Depending on their availability, students across a variety of disciplines and levels of education can contribute significantly to a larger synthesis project. Involving a few undergraduates in phases of a synthesis review (as opposed to the entire process) can provide substantive experience and perhaps material for an honours degree thesis. Graduate students, or professional students enrolled in concurrent degree programmes such as public health, will dive deeper into scholarly writing as part of their curriculum. By forming a cohort, these students can peer-review each other’s work to strengthen the learning process and to learn to apply reviews across different questions and topics. This then requires fewer one-on-one consultations by mentors or advisors. Building capacity for conducting systematic reviews among the next generation is vital to the continued evolution and improvement of review methods.

Artificial intelligence and the future of systematic reviews

Evidence synthesis projects rely increasingly upon machine learning and artificial intelligence (AI). It may become harder to perform evidence synthesis without automation tools that create and translate searches, citation search, deduplicate citations, screen both title / abstracts and full-text, extract data, assess risk of bias, and manage workflows. AI tools are needed to decrease the time required to complete a systematic review. Rapid completion of reviews is critical for policy change, as policy-makers will not often tolerate long timelines. In the health and social sciences, detailed manuals and handbooks, such as the Cochrane Handbook for Systematic Reviews of Interventions and the Campbell Collaboration’s guidelines, contain rigorous methodological guidance on the process of conducting evidence syntheses. However, researchers using AI in evidence syntheses are likely to come from diverse research fields where detailed guidance may not exist. With this in mind, a network of organisations, the International Collaboration for the Automation of Systematic Reviews (ICASR), works to create open tools for automating evidence synthesis (Beller et al., 2018).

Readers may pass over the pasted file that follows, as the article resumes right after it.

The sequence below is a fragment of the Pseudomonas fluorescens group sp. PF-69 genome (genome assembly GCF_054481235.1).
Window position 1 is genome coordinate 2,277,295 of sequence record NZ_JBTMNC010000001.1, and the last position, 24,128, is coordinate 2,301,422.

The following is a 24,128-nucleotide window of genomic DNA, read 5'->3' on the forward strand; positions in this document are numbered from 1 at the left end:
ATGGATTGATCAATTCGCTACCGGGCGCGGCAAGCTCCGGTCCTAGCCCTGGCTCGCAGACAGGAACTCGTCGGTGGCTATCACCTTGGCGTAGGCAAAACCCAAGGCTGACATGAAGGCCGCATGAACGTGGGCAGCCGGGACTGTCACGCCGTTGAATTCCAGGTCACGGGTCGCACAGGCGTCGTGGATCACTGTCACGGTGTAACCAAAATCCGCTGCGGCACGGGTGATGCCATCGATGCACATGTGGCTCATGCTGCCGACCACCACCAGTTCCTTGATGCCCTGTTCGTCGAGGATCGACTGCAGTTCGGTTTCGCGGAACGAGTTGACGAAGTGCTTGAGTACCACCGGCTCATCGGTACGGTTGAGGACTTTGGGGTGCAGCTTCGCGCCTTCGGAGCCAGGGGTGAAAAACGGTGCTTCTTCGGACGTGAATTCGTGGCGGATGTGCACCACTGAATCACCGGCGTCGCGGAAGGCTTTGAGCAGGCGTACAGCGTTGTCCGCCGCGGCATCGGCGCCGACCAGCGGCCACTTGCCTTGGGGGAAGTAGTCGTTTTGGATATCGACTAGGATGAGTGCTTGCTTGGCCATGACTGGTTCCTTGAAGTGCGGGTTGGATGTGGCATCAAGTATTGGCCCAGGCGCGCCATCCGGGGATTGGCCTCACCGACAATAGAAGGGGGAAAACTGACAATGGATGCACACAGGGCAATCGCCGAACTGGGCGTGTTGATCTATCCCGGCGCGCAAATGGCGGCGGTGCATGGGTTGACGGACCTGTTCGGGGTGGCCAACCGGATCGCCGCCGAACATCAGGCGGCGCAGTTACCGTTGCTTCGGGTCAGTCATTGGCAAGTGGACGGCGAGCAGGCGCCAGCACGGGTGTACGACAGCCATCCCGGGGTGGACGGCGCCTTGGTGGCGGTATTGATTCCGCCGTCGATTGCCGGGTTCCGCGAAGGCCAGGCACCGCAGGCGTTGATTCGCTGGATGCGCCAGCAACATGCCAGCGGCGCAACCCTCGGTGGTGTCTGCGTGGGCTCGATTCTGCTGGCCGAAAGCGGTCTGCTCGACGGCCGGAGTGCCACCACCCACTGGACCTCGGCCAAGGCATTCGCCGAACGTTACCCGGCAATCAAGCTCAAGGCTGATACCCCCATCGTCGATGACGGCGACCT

The panelists outlined some of the synthesis review tasks where AI tools have been deployed for evidence synthesis projects involving animal studies. Not all available tools were discussed in the symposium, and further recommendations for AI use in evidence synthesis are defined elsewhere (Bersani et al., 2022). 

Tools include those for: 

  • Search strategy development

Text mining and keyword co-occurrence networks (KCNs) using R package litsearchr can help automate identification of keywords for search strategy development, particularly in fields where standard controlled terminologies do not exist (Grames et al., 2019). The SR-Accelerator Polyglot Search Translator can help translate search strings into the syntax of other databases (Clark et al., 2020a; and Clark et al., 2020b).

The use and accessibility of generative AI search tools has exploded since this symposium was held in 2022, and information specialist authors caution that with many of these new tools the search is not replicable and relies on simple searches that can perpetuate existing silos within the literature. They do not adequately capture the semantic search combinations of controlled vocabulary and keywords needed to comprehensively search literature across the various disciplines, databases, and indexing and metadata conventions associated with animal studies. Therefore, these tools should be seen as accessories to collaborative search strategy development by human teams familiar with both the topic and database querying.

  • Citation searching 

Several AI tools for backwards and forwards citation searching exist, including DistillerSR, Citation Chaser and SR Accelerator SpiderCite (DistillerSR, n.d.; Haddaway et al., 2021; and Institute for Evidence-Based Healthcare, n.d.). 

  • Deduplication